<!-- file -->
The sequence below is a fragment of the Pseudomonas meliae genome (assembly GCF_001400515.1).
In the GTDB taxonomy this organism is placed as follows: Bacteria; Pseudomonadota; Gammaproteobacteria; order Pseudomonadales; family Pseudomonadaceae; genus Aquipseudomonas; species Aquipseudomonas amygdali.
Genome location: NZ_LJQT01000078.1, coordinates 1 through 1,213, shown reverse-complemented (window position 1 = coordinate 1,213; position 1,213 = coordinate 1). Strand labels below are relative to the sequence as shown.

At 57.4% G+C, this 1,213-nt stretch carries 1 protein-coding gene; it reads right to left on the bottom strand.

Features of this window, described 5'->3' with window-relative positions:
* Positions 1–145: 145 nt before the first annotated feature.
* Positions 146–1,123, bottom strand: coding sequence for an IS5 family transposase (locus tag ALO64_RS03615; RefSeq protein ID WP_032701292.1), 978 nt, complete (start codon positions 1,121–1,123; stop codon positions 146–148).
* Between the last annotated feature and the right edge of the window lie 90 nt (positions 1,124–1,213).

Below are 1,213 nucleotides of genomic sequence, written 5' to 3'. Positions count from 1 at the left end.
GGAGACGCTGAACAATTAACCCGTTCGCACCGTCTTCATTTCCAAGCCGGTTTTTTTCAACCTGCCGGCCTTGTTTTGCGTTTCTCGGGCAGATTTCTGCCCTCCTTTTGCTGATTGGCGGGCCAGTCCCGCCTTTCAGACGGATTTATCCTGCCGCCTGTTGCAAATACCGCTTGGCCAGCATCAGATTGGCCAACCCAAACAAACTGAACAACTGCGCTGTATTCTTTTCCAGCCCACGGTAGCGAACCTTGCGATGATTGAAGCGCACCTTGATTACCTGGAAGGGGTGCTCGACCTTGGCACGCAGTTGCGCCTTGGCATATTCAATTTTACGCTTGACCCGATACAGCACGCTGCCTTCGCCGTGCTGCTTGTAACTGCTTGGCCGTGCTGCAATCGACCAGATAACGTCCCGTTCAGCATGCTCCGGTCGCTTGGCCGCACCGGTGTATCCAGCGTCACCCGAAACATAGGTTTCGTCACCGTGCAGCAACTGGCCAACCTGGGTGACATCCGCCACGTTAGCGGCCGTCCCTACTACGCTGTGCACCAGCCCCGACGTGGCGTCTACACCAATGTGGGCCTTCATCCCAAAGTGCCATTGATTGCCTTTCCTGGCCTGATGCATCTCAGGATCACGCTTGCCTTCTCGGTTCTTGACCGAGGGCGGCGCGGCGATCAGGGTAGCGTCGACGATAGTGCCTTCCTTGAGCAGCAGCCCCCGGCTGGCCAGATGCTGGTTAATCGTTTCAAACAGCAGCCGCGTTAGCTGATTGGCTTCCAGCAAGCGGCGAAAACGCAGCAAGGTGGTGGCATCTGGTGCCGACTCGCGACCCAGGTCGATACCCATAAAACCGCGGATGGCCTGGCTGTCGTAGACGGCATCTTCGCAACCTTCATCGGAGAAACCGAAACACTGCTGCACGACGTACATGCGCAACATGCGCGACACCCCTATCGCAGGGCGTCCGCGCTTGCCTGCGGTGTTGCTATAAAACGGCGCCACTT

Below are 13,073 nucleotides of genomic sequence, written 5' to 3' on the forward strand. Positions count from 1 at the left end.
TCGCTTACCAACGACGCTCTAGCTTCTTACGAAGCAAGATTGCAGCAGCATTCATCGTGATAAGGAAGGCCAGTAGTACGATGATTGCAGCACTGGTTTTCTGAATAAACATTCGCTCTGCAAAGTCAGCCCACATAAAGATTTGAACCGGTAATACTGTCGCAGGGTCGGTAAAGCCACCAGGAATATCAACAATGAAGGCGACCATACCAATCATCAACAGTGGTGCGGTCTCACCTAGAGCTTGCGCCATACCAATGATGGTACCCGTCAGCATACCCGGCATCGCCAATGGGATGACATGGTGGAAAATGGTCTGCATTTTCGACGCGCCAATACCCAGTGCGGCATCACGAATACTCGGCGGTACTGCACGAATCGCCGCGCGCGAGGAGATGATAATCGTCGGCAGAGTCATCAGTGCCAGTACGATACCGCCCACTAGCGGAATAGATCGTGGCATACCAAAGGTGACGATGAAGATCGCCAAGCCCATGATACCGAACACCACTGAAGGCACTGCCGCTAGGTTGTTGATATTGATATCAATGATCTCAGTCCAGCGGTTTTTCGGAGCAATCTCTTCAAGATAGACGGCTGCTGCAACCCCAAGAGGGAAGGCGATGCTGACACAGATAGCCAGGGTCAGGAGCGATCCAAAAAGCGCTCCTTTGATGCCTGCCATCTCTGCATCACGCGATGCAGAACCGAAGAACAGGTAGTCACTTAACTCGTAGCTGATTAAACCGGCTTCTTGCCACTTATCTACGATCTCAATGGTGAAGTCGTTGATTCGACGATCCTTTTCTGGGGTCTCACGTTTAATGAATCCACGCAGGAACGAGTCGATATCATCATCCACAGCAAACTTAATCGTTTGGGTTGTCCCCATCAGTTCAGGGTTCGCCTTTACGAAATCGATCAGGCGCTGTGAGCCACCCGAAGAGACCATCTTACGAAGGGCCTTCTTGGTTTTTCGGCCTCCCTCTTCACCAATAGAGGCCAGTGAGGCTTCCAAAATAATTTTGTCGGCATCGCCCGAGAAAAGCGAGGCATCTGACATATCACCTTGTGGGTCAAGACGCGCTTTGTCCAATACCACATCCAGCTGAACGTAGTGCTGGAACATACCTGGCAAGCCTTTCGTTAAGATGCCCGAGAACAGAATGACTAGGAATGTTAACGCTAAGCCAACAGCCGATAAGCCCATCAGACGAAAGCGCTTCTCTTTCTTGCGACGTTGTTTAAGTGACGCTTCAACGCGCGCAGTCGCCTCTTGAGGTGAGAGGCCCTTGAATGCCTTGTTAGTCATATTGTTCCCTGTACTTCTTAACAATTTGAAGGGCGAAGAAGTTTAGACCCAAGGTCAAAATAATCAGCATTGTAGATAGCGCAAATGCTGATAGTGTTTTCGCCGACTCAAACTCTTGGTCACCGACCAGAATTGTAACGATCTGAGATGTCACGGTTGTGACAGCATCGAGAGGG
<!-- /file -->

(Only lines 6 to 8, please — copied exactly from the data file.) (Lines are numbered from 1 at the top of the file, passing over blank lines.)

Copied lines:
* Positions 1–145: 145 nt before the first annotated feature.
* Positions 146–1,123, bottom strand: coding sequence for an IS5 family transposase (locus tag ALO64_RS03615; RefSeq protein ID WP_032701292.1), 978 nt, complete (start codon positions 1,121–1,123; stop codon positions 146–148).
* Between the last annotated feature and the right edge of the window lie 90 nt (positions 1,124–1,213).